Some columns you just hate to write. This is one of those columns. But I’m writing it anyway, because if I didn’t, I would be committing the same error as my subject: letting personal bias cloud my judgement on a question of political importance.
That is what House of Commons Speaker Greg Fergus stands accused of doing, after he recorded a personal tribute to outgoing Ontario Liberal leader John Fraser that was shown at the party’s recent leadership convention. Fergus made the video in his office, in full speaker’s regalia, even though his role demands strict neutrality. He claims the video was to be shown at a private gathering, not to thousands of people, but the transgression was identical: making a partisan statement from a neutral perch.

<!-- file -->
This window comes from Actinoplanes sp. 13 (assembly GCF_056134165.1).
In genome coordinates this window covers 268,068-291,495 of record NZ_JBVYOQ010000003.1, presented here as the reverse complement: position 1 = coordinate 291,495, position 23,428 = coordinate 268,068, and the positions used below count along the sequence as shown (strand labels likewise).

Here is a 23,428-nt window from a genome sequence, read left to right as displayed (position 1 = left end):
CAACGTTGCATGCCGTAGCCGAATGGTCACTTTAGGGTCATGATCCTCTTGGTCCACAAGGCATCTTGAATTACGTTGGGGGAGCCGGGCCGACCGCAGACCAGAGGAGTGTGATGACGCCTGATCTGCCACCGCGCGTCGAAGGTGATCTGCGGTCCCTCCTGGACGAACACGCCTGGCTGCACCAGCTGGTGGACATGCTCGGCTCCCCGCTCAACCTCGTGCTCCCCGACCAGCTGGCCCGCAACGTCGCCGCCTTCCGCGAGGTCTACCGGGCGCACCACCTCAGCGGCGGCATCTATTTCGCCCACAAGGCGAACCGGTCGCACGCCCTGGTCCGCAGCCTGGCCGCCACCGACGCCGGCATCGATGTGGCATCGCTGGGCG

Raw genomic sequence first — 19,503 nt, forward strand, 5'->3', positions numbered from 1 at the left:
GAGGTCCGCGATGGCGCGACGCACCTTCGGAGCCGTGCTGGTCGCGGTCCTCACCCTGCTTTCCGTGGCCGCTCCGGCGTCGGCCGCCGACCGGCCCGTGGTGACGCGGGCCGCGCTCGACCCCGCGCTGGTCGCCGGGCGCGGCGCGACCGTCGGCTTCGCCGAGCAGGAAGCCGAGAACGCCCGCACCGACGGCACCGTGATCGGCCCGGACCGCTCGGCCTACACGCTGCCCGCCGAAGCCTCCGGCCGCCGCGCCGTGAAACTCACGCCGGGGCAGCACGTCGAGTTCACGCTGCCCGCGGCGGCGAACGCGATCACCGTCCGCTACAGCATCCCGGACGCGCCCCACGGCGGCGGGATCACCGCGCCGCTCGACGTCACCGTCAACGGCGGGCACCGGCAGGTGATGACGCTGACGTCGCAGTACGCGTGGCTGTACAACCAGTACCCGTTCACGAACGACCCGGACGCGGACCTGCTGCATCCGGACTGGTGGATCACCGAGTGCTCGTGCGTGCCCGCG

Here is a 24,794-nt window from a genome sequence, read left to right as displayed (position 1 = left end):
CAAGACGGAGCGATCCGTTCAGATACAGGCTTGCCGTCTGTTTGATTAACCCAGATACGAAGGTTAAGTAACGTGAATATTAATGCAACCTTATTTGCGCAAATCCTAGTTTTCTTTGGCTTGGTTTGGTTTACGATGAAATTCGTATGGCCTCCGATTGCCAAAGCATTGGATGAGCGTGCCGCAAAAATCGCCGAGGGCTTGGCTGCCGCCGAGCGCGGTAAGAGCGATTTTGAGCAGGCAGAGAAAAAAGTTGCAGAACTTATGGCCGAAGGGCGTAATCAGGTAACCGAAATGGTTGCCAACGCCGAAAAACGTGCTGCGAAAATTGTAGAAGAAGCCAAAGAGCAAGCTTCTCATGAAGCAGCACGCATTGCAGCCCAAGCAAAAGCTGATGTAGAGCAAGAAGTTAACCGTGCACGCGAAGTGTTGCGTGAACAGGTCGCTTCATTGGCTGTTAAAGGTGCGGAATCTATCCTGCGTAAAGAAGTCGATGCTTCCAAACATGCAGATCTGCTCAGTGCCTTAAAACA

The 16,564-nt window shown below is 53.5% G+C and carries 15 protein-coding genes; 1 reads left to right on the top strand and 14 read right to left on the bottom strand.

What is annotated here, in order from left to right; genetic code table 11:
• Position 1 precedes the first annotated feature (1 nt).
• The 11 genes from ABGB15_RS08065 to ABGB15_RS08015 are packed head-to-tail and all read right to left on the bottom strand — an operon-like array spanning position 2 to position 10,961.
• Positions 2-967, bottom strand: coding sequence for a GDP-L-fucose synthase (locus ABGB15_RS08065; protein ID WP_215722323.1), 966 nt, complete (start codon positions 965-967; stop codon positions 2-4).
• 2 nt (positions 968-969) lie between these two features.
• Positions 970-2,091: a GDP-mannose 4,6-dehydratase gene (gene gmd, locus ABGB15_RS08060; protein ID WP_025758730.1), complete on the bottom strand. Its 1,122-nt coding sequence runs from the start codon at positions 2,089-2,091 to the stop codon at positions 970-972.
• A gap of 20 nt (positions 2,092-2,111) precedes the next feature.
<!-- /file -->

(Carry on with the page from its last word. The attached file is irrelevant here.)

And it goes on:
I’ve known Greg Fergus since we were teenagers, on the Montreal high school and college debate circuit, and later as young politicos. Greg was universally described as smart, funny, dedicated, and a really nice guy. Which is why this drama hurts, because good character is rare in politics these days.
But politics demands more than good character, it demands good judgment.